Bradford's History "of Plimoth Plantation.": From the Original Manuscript. With a Report of the Proceedings Incident to the Return of the Manuscript to Massachusetts

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Wright & Potter printing Company, state printers, 1899 - Massachusetts - 555 pages
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Page 110 - generall good of y e Colonie, unto which we promise all due submission and obedience. In witnes wherof we have hereunder subscribed our names at Cap-Codd y* 11. of November, in y' year of y c raigne of our soveraigne lord, King James, of England, France, & Ireland y
Page 72 - citie, which had been ther resting place near 12. years; but they knew they were pilgrimes,* & looked not much on those things, but lift up their eyes to y e heavens, their dearest cuntrie, and quieted their spirits. When they [37] came to y e place they found
Page 30 - place & countrie to be such, as few in comparison would come to them, and fewer that would bide it out, and continew with them. For many y* came to them, and many more y' desired to be with them, could not endure y' great labor and hard fare, with other inconveniences which
Page 109 - first foundation of their govermente in this place; occasioned partly by y e discontented & mutinous speeches that some of the strangers amongst them had let fall from them in y e ship — That when they came a shore they would use their owue libertie; for none had power to
Page 31 - sorowful effects. For many of their children, that were of best dispositions and gracious inclinations, haveing lernde to bear y e yoake in their youth, and willing to bear parte of their parents burden, were, often times, so oppressed with their hevie labours, that though their minds were free and willing, yet their bodies bowed under
Page 248 - ague, but free from infection, so y' all his freinds came freely to him. And if either prayers, tears, or means, would have saved his life, he had not gone hence. But he having faithfully finished his course, and performed his worke which y" Lord had appointed him here to doe, he now resteth with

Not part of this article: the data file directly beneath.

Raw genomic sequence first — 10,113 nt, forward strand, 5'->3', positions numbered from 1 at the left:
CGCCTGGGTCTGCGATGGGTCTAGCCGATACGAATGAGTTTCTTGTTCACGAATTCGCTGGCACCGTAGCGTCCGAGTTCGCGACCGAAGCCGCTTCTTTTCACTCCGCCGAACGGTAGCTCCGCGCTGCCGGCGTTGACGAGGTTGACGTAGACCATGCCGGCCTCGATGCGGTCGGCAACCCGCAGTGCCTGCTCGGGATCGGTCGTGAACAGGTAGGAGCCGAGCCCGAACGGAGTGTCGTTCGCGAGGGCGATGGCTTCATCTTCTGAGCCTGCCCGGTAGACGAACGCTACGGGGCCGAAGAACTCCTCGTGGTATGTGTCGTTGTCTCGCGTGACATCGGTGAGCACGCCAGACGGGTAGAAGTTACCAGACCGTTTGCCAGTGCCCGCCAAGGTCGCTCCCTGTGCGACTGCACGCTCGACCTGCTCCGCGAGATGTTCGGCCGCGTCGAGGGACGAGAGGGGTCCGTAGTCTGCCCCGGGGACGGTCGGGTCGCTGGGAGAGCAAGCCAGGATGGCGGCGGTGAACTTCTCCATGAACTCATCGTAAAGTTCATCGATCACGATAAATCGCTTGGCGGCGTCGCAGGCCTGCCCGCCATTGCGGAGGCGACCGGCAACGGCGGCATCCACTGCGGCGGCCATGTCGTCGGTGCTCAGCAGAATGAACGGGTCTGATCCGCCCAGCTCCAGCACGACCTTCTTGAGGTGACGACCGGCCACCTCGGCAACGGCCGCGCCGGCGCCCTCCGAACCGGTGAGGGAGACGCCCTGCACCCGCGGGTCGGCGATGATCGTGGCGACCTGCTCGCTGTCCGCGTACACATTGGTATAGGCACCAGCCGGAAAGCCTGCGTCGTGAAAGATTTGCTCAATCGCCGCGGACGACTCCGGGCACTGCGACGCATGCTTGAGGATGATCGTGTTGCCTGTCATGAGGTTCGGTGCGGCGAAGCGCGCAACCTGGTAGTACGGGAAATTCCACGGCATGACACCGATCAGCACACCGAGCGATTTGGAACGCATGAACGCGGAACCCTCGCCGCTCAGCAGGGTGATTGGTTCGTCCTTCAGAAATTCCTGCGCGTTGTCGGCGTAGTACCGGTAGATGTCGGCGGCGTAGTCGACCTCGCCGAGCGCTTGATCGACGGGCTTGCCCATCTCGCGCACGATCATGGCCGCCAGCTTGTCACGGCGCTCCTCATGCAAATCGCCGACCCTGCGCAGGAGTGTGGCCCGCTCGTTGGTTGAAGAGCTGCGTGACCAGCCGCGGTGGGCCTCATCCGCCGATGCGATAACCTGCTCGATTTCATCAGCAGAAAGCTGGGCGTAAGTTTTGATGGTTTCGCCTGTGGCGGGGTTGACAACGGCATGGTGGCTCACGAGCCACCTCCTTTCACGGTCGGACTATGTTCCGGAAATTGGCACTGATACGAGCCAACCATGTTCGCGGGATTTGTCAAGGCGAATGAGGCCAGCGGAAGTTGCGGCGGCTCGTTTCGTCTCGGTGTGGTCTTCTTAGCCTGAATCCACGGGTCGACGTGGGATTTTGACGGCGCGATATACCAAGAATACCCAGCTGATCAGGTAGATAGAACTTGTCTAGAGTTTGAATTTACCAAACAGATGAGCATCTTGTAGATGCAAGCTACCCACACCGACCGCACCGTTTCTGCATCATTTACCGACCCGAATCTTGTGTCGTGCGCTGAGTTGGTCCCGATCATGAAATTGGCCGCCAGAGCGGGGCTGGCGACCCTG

Page 15 - famillier acquaintance, it was much, and thought marvelous by many. But to goe into a countrie they knew not (but by hearsay), wher they must learne a new language, and get their livings they knew not how, it being a dear place, & subjecte to y" misseries of warr, it was by many thought an
Page 110 - raigne of our soveraigne lord, King James, of England, France, & Ireland y 6 eighteenth, and of Scotland y e fiftie fourth. An 0 : Dom. 1620. After this they chose, or rather confirmed, M r . John Carver (a man godly & well approved amongst them) their Governour for that year. And after they had provided a place for their goods, or
Page 81 - first setling therof. Lastly, wheras you are become a body politik, using amongst your selves civill govermente, and are not furnished with auy persons of spetiall eminencie above y' rest, to be chosen by you into office of government, let your wisdome & godlines appeare, not only in
Page 503 - fourth article. 10. That in extraordinary occasions, when meetings are summoned by three magistrates of any jurisdiction, or 2. as in y* 5. article, if any of y* comissioners come not, due warning being given or sente, it is agreed y' 4. of the comissioners shall have power to directe a warr which

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